The 12 C(d, p) 13 C reaction has been studied at Esub(d) = 30 MeV. All the known positive-parity states of 13 C below 10 MeV in excitation energy, including the 7/2 + and 9/2 + states, are observed in this reaction. The angular distributions for these positive-parity bound and unbound states are analyzed in CCBA frame work. The 13 C wave functions, which reproduce the resonant and non-resonant scattering of neutrons from 12 C, also give good accounts of the experimentally observed angular distributions and energy spectra of outgoing protons in the 12 C(d, p) 13 C reaction. In most cases the cross section magnitude and the angular distribution shape are primarily determined by the 0 + x j component, even if it is only a small fraction of the total wave function. An exception is the 7/2 + state, where the main contribution comes from the 2 + x dsub(5/2) component. The inclusion of the 4 + state in 12 C and the gsub(9/2) and gsub(7/2) neutron components in the n + 12 C system has very small effects on the low-spin states, but is indispensable for a good fit to the 7/2 + and 9/2 + angular distributions. The transitions to the negative-parity states, 1/2 1 - , 3/2 1 - , 5/2 - , 7/2 - and 1/2 3 - , are also observed experimentally, and analyzed by DWBA. (author)
The elastic and inelastic scattering of an 8 He beam on a proton target have been measured at GANIL. The first 8 He beam produced by the SPIRAL facility at an energy of 15.6 A.MeV impinged on a proton target. The experimental setup was composed by the eight telescopes MUST array dedicated to the measure of the light charged particles, by a scintillator plastic wall for the detection of heavy projectile, and by two beam tracking detectors CATS for the measure event by event of the incident position and angle of the beam on the target. This setup allowed also to measure the one and two neutron transfer reactions 8 He(p,d) 7 He and 8 He(p,t) 6 He. The excitation energy spectrum for 6,7,8 He and the angular distributions associated to each reaction have been measured. The observed excited states are in agreement with the data of the literature. We indicate the presence of a first excited state for 7 He at 0.9 MeV and we give for the first time the position of a second excited state in 8 He at 5.4 MeV; the presence of such state was just suggested in a previous experiment. CCBA calculations allowed to extract a spectroscopic factor of 4.4 ± 1.4 for the pick-up of one neutron from 8 He to 7 He. This value is in agreement with a closed p3/2 sub-shell for 8 He. To analyse the angular distributions for elastic and inelastic scattering, it was necessary to take into account in the formalism used to describe the reactions, via coupled channels reactions calculations, the couplings to the one neutron transfer reaction. (author) [fr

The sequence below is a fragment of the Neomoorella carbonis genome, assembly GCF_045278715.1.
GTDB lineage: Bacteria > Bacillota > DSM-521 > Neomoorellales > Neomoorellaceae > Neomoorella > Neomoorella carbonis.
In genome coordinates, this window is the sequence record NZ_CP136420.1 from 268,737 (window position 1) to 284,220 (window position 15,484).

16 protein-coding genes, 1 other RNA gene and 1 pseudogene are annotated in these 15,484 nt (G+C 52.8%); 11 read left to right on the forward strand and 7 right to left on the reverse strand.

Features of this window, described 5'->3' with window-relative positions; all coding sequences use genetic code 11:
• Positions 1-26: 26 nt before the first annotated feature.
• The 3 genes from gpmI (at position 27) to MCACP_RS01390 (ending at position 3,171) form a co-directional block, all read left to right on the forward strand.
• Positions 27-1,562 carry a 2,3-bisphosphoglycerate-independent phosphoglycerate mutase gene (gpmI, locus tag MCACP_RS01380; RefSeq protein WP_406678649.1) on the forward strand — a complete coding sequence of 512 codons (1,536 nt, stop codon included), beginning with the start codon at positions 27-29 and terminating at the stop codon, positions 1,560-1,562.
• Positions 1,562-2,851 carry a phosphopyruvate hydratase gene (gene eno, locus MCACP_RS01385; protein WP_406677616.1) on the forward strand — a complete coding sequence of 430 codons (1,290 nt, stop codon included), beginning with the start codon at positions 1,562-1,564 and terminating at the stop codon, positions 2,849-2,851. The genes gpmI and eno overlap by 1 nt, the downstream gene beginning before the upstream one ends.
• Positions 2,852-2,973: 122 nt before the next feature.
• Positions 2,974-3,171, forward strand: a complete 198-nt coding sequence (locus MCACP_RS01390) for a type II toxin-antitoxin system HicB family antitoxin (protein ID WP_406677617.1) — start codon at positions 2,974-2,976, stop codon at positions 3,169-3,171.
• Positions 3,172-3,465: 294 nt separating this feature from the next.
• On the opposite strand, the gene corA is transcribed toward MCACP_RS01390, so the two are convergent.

Williams, Allison M; Eby, Jeanette A; Crooks, Valorie A; Stajduhar, Kelli; Giesbrecht, Melissa; Vuksan, Mirjana; Cohen, S Robin; Brazil, Kevin; Allan, Diane
An increasingly significant public health issue in Canada, and elsewhere throughout the developed world, pertains to the provision of adequate palliative/end-of-life (P/EOL) care. Informal caregivers who take on the responsibility of providing P/EOL care often experience negative physical, mental, emotional, social and economic consequences. In this article, we specifically examine how Canada's Compassionate Care Benefit (CCB)--a contributory benefits social program aimed at informal P/EOL caregivers--operates as a public health response in sustaining informal caregivers providing P/EOL care, and whether or not it adequately addresses known aspects of caregiver burden that are addressed within the population health promotion (PHP) model. As part of a national evaluation of Canada's Compassionate Care Benefit, 57 telephone interviews were conducted with Canadian informal P/EOL caregivers in 5 different provinces, pertaining to the strengths and weaknesses of the CCB and the general caregiving experience. Interview data was coded with Nvivo software and emerging themes were identified by the research team, with such findings published elsewhere. The purpose of the present analysis was identified after comparing the findings to the literature specific to caregiver burden and public health, after which data was analyzed using the PHP model as a guiding framework. Informal caregivers spoke to several of the determinants of health outlined in the PHP model that are implicated in their burden experience: gender, income and social status, working conditions, health and social services, social support network, and personal health practises and coping strategies. They recognized the need for improving the CCB to better address these determinants. This study, from the perspective of family caregivers, demonstrates that the CCB is not living up to its full potential in sustaining informal P/EOL caregivers. Effort is required to transform the CCB so that it may fulfill the